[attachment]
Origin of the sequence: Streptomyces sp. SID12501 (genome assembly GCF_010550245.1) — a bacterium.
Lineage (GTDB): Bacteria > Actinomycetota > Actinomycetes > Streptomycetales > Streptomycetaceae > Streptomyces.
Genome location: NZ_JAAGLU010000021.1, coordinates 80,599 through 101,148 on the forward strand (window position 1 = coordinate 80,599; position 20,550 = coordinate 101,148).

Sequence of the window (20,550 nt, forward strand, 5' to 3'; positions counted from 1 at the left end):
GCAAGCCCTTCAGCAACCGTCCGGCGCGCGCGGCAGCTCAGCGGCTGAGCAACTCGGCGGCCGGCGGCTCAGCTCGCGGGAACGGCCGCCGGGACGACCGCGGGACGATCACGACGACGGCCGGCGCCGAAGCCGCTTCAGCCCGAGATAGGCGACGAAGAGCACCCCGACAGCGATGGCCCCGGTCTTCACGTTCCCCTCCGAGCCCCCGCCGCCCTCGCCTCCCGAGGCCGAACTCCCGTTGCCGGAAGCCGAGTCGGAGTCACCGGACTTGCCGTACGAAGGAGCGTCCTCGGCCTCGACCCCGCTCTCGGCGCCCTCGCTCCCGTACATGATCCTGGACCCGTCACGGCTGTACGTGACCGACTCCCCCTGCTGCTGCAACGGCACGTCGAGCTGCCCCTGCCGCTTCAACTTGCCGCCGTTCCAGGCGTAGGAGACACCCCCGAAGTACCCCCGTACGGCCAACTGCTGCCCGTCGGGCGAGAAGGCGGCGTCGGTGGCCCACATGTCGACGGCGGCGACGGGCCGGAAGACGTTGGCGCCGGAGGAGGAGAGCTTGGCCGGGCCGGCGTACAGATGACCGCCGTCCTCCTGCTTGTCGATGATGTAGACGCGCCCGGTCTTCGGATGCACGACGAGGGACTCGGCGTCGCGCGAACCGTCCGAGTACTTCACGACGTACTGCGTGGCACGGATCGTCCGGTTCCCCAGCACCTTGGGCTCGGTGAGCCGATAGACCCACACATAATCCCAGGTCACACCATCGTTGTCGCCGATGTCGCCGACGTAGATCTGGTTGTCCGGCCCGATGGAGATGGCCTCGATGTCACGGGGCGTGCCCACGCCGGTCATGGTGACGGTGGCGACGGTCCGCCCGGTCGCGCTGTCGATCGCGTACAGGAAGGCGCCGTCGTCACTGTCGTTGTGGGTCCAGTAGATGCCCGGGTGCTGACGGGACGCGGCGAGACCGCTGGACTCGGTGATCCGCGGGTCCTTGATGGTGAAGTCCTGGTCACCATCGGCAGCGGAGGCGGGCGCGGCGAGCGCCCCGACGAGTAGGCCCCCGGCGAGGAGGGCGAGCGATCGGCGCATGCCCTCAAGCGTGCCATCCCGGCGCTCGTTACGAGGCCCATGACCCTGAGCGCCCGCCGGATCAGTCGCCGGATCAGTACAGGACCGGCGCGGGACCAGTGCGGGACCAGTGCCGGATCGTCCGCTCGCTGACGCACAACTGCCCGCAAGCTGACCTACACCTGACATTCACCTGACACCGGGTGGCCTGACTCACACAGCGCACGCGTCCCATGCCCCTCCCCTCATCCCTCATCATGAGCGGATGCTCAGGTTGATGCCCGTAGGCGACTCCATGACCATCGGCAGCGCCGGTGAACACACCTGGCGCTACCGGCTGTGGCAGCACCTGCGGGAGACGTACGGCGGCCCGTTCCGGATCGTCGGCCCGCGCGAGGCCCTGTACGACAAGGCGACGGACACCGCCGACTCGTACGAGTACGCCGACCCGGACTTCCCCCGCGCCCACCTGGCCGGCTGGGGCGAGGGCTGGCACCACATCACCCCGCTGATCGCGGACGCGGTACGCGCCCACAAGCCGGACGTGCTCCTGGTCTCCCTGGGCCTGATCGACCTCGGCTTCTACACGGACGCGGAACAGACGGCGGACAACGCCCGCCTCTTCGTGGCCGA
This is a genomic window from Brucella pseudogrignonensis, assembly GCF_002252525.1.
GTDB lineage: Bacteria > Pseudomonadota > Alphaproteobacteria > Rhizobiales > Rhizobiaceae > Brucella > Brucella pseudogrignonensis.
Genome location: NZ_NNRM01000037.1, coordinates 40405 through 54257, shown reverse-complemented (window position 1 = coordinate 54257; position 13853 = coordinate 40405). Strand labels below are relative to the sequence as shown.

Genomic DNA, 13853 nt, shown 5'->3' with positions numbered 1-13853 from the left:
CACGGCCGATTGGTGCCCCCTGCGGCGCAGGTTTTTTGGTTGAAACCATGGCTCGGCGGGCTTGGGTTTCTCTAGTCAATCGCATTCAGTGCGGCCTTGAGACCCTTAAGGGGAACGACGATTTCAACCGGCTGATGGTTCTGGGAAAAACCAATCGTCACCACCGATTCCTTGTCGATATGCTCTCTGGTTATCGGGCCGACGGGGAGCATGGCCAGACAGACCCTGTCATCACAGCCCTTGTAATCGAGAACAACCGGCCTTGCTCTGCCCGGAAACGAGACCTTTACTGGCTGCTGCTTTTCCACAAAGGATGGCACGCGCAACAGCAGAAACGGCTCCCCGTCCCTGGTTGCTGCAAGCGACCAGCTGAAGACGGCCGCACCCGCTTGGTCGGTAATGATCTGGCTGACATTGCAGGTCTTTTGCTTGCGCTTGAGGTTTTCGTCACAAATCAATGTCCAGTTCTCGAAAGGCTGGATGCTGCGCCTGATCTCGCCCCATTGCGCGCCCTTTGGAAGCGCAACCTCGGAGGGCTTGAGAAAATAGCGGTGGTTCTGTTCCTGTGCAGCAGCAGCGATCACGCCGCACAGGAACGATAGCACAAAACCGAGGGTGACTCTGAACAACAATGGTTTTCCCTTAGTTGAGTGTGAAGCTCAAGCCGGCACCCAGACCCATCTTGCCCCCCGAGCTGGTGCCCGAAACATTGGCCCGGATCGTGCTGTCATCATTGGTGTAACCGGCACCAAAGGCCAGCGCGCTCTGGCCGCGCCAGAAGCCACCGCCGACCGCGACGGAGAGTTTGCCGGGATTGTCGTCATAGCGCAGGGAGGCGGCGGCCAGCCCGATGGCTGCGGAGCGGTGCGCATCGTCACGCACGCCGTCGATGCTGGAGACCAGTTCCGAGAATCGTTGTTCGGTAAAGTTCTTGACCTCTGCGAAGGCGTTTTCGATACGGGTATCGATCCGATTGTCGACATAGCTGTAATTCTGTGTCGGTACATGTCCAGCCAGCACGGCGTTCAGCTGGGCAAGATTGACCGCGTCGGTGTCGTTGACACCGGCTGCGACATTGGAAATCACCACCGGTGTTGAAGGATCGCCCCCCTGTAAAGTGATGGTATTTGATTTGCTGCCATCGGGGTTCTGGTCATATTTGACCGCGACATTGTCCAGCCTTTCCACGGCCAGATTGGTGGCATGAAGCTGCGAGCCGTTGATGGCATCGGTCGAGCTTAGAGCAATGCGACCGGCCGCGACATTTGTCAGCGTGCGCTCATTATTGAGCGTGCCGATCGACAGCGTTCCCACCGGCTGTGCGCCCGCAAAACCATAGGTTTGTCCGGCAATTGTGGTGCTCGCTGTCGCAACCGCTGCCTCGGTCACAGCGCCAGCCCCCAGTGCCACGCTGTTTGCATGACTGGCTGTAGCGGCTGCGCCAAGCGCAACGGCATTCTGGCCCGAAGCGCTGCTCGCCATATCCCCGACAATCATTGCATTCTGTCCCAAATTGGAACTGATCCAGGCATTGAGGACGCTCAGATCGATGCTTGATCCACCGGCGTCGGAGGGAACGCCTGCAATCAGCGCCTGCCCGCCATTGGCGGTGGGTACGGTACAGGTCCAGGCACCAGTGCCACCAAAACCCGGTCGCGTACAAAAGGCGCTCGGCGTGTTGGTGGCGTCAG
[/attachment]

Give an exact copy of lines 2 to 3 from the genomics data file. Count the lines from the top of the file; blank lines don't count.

Lineage (GTDB): Bacteria > Actinomycetota > Actinomycetes > Streptomycetales > Streptomycetaceae > Streptomyces.
Genome location: NZ_JAAGLU010000021.1, coordinates 80,599 through 101,148 on the forward strand (window position 1 = coordinate 80,599; position 20,550 = coordinate 101,148).